FAQs about careers in the allied health professions
This page has some frequently asked questions about careers in the allied health professions.
- What are the allied health professions?
- How do I train to be an allied health professional?
- Is there financial help to support me while I’m training for a career in one of the allied health professions?
- Are there opportunities to work as an assistant in the allied health professions (AHP) and then train as a fully qualified AHP?
- What is the difference between a nutritionist and a dietitian?
- Can dietetic assistants be seconded onto a degree programme in dietetics?
- Can I use my interest in sport in the NHS?
Allied health professionals provide treatment and help rehabilitate adults and children who are ill, have disabilities or special needs, to live life as fully as possible. They often manage their own caseloads.
The training for each of these professions involves going to university to do an approved programme. For some careers, only full-time courses are available, but for others there may be part-time routes too. For some, you can enter through a degree apprenticeship, working and studying at degree level at the same time.
For more information about the profession and the training, explore the career that interests you:
- art therapist
- operating department practitioner
- diagnostic radiographer
- therapeutic radiographer
- speech and language therapist
- music therapist
- occupational therapist
Is there financial help to support me while I’m training for a career in one of the allied health professions?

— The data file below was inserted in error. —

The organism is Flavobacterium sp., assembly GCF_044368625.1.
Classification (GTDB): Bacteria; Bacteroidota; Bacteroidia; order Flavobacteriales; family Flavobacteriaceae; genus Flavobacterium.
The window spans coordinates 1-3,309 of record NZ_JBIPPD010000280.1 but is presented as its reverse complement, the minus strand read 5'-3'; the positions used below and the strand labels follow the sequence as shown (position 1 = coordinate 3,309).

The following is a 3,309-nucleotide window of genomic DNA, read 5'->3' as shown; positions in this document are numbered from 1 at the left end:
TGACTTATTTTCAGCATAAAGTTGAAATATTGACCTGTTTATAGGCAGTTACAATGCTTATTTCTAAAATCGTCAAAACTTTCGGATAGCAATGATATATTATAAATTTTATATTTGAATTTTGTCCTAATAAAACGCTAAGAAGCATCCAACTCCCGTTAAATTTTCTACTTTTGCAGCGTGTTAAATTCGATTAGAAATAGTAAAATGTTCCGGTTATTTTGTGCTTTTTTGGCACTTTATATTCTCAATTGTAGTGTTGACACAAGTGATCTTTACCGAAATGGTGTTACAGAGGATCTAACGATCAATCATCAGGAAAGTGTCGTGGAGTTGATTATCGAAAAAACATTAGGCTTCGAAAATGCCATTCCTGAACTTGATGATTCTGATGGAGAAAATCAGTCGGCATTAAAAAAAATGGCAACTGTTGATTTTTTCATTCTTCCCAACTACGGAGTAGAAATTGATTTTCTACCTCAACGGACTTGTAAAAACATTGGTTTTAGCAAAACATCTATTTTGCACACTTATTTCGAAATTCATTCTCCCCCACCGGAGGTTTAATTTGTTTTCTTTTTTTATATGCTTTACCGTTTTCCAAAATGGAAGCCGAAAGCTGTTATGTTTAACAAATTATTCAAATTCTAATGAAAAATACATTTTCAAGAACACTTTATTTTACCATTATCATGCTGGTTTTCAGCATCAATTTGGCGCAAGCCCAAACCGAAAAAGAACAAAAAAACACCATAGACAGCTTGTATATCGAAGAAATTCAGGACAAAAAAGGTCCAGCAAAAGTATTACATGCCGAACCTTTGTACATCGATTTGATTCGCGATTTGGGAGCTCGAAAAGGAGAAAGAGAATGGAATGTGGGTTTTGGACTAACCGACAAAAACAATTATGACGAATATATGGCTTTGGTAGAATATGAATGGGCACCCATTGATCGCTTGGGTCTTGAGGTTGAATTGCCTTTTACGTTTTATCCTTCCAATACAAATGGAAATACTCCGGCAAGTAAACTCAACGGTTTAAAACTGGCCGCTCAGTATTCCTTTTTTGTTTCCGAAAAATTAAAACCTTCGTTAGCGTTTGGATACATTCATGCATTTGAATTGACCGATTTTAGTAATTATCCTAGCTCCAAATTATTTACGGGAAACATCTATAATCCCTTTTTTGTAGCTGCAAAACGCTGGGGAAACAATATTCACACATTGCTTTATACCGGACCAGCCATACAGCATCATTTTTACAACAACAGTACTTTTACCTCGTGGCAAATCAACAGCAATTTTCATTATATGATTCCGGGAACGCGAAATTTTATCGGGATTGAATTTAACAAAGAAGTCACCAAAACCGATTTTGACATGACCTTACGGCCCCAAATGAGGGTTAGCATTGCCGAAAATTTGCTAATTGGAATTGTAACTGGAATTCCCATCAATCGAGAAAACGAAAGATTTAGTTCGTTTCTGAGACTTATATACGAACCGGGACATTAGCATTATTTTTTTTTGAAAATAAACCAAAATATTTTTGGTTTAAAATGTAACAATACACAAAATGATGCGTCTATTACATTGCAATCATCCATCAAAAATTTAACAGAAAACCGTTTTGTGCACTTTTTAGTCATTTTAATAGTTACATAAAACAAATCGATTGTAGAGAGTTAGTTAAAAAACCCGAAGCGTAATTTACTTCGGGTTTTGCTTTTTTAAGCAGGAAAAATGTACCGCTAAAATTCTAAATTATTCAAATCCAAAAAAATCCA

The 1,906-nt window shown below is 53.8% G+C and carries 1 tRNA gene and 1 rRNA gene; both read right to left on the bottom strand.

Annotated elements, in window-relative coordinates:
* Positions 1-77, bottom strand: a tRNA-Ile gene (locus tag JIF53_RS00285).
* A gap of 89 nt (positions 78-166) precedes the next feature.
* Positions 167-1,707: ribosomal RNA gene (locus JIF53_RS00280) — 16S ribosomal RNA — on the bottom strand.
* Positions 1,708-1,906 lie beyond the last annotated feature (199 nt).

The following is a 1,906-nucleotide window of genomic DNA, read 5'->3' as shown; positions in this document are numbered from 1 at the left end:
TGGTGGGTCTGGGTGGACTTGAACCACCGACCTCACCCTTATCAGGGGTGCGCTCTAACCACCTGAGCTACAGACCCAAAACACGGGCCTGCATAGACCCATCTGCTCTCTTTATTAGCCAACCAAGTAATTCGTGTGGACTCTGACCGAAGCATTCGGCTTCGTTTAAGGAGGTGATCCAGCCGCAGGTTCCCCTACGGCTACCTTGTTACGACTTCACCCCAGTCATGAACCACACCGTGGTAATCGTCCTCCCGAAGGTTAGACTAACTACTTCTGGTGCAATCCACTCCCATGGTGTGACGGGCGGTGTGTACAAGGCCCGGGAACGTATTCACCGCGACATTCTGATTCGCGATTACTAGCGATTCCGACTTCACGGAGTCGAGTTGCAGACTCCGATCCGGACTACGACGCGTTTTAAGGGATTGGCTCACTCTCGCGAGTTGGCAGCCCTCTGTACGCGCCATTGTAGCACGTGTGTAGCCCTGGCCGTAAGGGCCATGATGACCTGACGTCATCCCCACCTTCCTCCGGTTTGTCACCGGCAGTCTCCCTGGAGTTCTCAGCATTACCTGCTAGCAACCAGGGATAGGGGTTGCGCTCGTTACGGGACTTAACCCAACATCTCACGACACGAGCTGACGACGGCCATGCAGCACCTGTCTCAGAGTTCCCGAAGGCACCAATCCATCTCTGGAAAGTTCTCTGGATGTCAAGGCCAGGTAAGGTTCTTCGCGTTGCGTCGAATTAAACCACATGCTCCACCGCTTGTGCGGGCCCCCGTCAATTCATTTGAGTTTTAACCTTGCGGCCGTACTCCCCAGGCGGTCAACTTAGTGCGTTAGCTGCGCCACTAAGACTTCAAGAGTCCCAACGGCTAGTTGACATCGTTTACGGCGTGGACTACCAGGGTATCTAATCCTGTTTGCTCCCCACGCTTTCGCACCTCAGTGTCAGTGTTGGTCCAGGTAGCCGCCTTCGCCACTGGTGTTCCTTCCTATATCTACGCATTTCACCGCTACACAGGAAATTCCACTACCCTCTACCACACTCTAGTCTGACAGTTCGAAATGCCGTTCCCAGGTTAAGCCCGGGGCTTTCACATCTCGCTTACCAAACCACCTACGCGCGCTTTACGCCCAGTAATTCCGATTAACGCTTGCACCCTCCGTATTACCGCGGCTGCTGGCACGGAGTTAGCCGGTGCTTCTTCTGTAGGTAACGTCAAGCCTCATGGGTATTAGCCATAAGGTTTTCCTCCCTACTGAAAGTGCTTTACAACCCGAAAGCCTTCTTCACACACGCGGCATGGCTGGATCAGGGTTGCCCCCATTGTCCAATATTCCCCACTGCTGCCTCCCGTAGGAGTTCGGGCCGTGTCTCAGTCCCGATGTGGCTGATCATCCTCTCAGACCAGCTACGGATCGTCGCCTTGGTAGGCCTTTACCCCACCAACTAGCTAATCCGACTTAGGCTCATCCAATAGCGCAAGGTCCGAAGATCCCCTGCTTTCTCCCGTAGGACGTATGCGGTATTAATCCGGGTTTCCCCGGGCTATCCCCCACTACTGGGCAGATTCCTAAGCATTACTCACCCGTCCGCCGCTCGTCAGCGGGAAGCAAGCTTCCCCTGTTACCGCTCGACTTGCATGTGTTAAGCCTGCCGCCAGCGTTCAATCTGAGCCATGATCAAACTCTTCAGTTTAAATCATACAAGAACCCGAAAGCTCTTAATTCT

Are there opportunities to work as an assistant in the allied health professions (AHP) and then train as a fully qualified AHP?
Yes, there are opportunities to work in a variety of clinical support roles, such as a dietetic assistant, physiotherapy assistant, podiatry assistant, occupational therapy assistant, technical instructor, radiography assistant, orthotic technician, prosthetic technician and speech and language therapy assistant.
Depending on your role, your employer may then support you to train as a fully qualified AHP. Have a look at NHS Jobs for current vacancies.
No, there aren't opportunities to do this. You would need to do an approved undergraduate or masters programme. Use our course finder for details of these courses or visit our page about dietetic assistants for more information about what they do.
There are opportunities to work with patients who have received injuries through sport eg as a doctor specialising in this field or using sport as part of a programme of rehabilitation after an injury, illness or operation (e.g.physiotherapist, physiotherapy assistant, cardiac physiologist) and in promoting better health eg health trainer.